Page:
David Beckham, MF (LA Galaxy) - His 2007 arrival marked the turning point for a league that’s grown exponentially since. MLS isn’t modern MLS without Beckham, who helped LA to two championships.

Mauricio Cienfuegos, MF (LA Galaxy) - The Salvadoran playmaker was the heart and soul of the early Galaxy squads. Had more than 90 MLS assists, won five major titles and was Best XI three times.

Jeff Cunningham, F (Columbus Crew, Colorado Rapids, Real Salt Lake, Toronto FC, FC Dallas) - Underappreciated striker hit double-digits 12 times on the way to becoming MLS’s third all-time leading scorer.

Dwayne De Rosario, MF/F (San Jose Earthquakes, Houston Dynamo, Toronto FC, New York Red Bulls, D.C. United) - His creativity, confidence and breathtaking skill resulted in four MLS Cup titles, an MVP award and six Best XI appearances.

Landon Donovan, MF/F (San Jose Earthquakes, LA Galaxy) - He could have the longest plaque in the Hall or the shortest: simply put, the best and most accomplished player in MLS history.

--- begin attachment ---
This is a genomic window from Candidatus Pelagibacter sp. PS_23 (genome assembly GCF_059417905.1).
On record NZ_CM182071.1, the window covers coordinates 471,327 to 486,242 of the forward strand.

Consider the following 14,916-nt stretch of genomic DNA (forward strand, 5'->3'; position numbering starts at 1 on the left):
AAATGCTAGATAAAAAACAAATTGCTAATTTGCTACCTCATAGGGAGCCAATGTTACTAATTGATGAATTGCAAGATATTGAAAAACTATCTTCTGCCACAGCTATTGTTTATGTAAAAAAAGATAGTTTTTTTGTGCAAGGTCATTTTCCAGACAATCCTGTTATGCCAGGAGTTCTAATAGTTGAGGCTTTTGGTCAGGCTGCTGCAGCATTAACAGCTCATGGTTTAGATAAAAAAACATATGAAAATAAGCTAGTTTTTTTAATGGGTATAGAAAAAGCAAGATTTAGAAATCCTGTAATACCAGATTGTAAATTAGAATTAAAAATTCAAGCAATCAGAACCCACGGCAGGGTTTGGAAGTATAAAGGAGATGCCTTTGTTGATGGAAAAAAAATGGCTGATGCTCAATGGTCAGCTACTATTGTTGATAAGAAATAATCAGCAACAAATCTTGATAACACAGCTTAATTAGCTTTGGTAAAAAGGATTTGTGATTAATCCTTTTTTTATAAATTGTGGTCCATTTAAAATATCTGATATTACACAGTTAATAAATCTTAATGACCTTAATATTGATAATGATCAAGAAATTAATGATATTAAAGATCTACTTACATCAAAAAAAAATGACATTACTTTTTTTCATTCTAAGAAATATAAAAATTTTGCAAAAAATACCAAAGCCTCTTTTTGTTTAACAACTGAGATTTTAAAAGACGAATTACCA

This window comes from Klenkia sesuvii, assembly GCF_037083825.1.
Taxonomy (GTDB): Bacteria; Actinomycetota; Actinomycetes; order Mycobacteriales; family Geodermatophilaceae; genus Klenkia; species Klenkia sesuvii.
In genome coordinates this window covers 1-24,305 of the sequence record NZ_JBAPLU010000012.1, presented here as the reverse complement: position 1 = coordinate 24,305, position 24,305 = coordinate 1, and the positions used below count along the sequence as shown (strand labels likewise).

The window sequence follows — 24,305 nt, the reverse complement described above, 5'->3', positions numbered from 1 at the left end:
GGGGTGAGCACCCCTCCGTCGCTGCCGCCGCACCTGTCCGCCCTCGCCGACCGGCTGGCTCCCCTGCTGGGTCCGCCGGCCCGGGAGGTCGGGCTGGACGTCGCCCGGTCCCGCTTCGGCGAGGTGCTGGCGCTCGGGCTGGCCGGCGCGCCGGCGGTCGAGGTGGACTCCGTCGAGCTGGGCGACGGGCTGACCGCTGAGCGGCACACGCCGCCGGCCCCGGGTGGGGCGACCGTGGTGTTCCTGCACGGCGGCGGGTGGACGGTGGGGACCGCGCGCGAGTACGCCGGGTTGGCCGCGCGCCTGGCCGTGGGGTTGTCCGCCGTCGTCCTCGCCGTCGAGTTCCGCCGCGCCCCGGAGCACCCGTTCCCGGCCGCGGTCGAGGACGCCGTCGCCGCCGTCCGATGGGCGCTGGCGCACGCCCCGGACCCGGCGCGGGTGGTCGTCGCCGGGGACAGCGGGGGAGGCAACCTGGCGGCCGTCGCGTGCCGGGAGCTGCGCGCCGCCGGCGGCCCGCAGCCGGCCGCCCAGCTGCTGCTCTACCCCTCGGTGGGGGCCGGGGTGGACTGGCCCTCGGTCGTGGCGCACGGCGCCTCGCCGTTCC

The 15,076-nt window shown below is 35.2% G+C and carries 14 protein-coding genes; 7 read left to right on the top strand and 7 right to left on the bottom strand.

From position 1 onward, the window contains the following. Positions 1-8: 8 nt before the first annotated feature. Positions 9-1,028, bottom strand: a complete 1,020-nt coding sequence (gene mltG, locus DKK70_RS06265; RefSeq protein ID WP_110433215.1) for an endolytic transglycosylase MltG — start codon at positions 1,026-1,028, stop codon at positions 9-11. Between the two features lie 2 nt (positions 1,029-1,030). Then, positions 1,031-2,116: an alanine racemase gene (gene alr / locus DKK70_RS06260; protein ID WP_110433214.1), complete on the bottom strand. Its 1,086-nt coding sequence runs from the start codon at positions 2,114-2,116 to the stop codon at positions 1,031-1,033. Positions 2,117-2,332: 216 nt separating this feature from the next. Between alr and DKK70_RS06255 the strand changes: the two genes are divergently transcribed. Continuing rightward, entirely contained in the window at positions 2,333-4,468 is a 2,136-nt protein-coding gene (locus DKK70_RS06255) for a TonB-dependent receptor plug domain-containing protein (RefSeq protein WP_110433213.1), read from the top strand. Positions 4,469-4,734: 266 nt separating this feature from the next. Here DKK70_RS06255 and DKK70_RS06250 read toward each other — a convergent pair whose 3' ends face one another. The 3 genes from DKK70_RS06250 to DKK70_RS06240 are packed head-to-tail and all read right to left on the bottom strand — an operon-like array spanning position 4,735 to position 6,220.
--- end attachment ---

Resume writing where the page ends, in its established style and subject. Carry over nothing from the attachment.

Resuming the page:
Marco Etcheverry, MF (D.C. United) - The Bolivian maestro was the creative inspiration and the menace behind D.C.’s dynasty. Also won league MVP and MLS Cup MVP.

Kevin Hartman, GK (LA Galaxy, Sporting Kansas City, FC Dallas) - Retired as the leader in just about every statistical category. Backstopped LA to two MLS Cups and the 2000 Concacaf title.

Cobi Jones, MF (LA Galaxy) - Perhaps the most productive of MLS’s original signings, Jones played over 350 MLS games for LA, scored 76 goals and won two MLS Cups and two Supporters' Shields.

Shalrie Joseph, MF (New England Revolution, Chivas USA, Seattle Sounders) - The archetypal defensive midfielder was the backbone of the Revs’ near-dynasty, played more than 300 MLS games and was a four-time Best XI honoree.

Robbie Keane, F (LA Galaxy) - Arguably the most productive Designated Player in league history. Scored 92 goals in 146 MLS games and led LA to three MLS Cups.

Jason Kreis, F (FC Dallas, Real Salt Lake) - The striker still ranks seventh in all-time regular season goals, and in 1999, he became the first American-born MLS MVP.

Chad Marshall, D (Columbus Crew, Seattle Sounders) - The measuring stick for future MLS defenders. Marshall was a three-time Defender of the Year and winner of three MLS Cups and four Supporters' Shields.